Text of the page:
Het Teken van Dood en Herleving en Het Raadsel van het Angelsaksische Runenkistje * Frans Eduard Farwerck (1954 thule)

F.E. FarwerckFrans Eduard Farwerck (1889 – 1978) was a top-notch Freemason and extremely well informed about Northern European folklore and mythology. He was of the opinion that Freemasonry as we know it today has its roots in the Northern European mystery traditions and gives a lot of proof based on sagas, literature, but especially ornaments, building symbolism, etc. He wrote the massive work Noordeuropese Mysteriën en hun sporen tot heden (reviewed when I was much less informed myself) which was published for the last time the year Farwerck died. Northern European mysteries and their traces to the present has reached the status of ‘cult book’ since it digs much much deeper in the symbolism and habbits of folklore and the like and his explanations of myths and sagas (and sheds light on many elements of Freemasonry, however Freemasons deny his claims) so the book becomes pretty expensive to buy these days. Other books by Farwerck do the same. I have Levend Verleden (Living Past which for some reason I didn’t review), which is a book such as Tussen Hamer en Staf of Koenraad Logghe and my Old Symbolism In A Modern City article in the articles section. Recently I ran into The Symbol of Death and Resurrection and the Riddle of the Anglo-Saxon Rune Casket, also for quite a price for such a small book. As the cover of the book shows, this “symbol of death and resurrection” is the elhaz/man/eolc rune and Farwerck gives a magnificent exposé of its forms, its history, meanings and place in texts and images. The second part of the book is about the right side of what is nowadays apparently called the Franks Casket. Farwerck sees in the images and text an example of a death-and-resurrection initiation ritual.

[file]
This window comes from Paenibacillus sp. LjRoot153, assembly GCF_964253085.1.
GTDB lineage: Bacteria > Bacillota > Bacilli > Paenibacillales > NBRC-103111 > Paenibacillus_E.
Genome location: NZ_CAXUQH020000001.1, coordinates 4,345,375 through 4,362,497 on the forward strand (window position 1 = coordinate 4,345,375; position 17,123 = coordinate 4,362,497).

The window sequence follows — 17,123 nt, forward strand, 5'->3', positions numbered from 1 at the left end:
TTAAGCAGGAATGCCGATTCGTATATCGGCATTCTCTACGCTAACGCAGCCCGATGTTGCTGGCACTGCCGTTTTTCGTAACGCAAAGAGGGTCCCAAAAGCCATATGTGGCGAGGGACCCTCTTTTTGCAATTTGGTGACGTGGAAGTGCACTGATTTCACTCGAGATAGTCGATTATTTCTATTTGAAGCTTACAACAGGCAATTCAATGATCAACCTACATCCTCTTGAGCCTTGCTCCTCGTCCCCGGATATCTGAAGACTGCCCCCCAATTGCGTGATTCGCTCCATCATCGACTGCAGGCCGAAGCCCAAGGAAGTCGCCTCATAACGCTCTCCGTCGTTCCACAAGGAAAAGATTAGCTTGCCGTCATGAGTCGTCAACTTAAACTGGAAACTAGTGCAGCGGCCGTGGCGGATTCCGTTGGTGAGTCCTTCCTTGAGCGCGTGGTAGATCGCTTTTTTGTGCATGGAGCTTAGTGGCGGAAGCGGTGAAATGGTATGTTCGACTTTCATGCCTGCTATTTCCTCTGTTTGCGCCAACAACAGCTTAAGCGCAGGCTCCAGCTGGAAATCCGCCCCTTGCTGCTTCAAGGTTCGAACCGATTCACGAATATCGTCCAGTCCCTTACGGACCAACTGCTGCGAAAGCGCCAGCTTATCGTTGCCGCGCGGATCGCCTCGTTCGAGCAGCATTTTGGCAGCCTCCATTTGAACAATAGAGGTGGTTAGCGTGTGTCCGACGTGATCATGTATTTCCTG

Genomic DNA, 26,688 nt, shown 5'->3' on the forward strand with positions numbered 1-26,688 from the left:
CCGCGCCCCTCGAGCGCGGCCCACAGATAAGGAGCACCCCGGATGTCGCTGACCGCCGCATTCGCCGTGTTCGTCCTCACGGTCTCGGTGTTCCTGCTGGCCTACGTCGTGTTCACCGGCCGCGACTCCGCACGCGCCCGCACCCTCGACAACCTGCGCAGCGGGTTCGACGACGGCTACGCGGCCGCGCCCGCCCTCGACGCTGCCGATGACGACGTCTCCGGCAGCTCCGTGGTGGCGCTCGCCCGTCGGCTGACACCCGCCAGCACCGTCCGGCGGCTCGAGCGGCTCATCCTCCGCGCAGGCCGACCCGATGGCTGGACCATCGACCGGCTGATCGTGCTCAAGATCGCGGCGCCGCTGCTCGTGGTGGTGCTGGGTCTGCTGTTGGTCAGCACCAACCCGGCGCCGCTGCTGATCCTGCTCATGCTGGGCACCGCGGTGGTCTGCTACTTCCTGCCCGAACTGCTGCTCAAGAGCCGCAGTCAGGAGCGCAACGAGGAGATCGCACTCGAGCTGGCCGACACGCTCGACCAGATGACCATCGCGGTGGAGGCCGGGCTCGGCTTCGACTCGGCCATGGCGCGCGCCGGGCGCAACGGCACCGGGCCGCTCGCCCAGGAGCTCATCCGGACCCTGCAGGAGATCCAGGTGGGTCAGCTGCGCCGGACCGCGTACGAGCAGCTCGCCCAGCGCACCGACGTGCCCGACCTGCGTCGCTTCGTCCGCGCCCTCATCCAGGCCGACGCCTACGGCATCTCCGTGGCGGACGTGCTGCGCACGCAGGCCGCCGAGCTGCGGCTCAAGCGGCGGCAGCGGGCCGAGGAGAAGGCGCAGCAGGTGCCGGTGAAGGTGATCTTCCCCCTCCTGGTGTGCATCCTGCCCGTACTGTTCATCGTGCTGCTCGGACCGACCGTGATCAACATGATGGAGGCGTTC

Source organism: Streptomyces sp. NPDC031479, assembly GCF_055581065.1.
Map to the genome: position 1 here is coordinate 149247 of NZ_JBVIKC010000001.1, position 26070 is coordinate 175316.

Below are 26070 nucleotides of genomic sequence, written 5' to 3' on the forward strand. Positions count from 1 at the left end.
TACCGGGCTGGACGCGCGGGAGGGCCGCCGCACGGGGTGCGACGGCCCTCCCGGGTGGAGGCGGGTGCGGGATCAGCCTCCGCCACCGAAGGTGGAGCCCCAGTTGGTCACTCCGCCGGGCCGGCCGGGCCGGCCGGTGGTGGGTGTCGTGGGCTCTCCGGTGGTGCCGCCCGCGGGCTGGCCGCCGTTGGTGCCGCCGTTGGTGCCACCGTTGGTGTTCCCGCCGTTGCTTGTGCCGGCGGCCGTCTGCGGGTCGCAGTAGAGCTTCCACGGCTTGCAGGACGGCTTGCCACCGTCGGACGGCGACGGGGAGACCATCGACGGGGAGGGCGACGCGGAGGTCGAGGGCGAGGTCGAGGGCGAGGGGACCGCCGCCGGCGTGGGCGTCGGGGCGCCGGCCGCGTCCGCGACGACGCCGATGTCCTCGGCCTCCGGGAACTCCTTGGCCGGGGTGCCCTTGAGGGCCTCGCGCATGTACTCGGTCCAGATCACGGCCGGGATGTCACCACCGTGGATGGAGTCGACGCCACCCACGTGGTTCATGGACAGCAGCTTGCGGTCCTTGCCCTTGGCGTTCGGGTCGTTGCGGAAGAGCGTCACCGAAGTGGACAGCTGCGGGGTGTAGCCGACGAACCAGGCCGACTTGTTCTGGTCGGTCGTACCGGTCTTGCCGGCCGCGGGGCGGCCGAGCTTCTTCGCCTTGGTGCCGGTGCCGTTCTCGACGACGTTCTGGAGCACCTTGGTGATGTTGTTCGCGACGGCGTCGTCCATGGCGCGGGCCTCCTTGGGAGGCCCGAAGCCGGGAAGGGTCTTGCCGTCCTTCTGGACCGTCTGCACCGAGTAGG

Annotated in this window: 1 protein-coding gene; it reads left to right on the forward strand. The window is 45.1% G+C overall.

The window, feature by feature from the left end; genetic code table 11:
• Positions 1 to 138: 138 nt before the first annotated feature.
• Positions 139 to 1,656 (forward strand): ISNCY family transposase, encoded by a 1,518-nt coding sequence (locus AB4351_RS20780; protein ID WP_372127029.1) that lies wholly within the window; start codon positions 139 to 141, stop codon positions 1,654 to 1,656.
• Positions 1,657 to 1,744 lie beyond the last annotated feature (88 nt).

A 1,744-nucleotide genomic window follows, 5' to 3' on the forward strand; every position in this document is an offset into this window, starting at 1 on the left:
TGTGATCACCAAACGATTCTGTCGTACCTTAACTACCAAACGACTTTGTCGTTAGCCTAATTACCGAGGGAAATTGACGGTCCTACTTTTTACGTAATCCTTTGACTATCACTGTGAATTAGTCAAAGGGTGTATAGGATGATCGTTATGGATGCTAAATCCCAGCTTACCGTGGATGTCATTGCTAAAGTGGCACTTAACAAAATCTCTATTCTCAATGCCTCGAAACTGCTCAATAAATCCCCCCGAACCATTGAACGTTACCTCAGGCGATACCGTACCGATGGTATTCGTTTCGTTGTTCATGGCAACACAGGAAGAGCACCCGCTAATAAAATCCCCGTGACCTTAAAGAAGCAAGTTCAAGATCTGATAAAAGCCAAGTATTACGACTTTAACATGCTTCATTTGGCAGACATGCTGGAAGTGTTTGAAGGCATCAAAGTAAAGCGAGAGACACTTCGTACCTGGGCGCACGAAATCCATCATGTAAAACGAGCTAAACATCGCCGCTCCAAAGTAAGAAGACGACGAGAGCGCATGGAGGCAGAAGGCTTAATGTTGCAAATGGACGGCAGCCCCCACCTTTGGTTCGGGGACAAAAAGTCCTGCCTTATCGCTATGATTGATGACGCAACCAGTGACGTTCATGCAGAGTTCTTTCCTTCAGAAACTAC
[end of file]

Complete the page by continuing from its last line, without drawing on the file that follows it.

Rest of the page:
This is a small, but interesting book. Too bad that, like Jan de Vries, Farwerck spoilt his name and fame during WWII which caused him to be so controversial that not only his books are no longer reprinted (or translated, because all are only available in Dutch), but even mentioning such a title (which has nothing political in it whatsoever) is almost a crime. Too bad, since after all these years Farwerck still is the source and inspiration for anyone seriously interested in the esoteric side of the ancient religion of the North. Since many people do see the value of the books, the price of them (as mentioned) raises daily. If you are interested, I suggest you check sites such as Antiqbooks.com or Abebooks.co.uk frequently.

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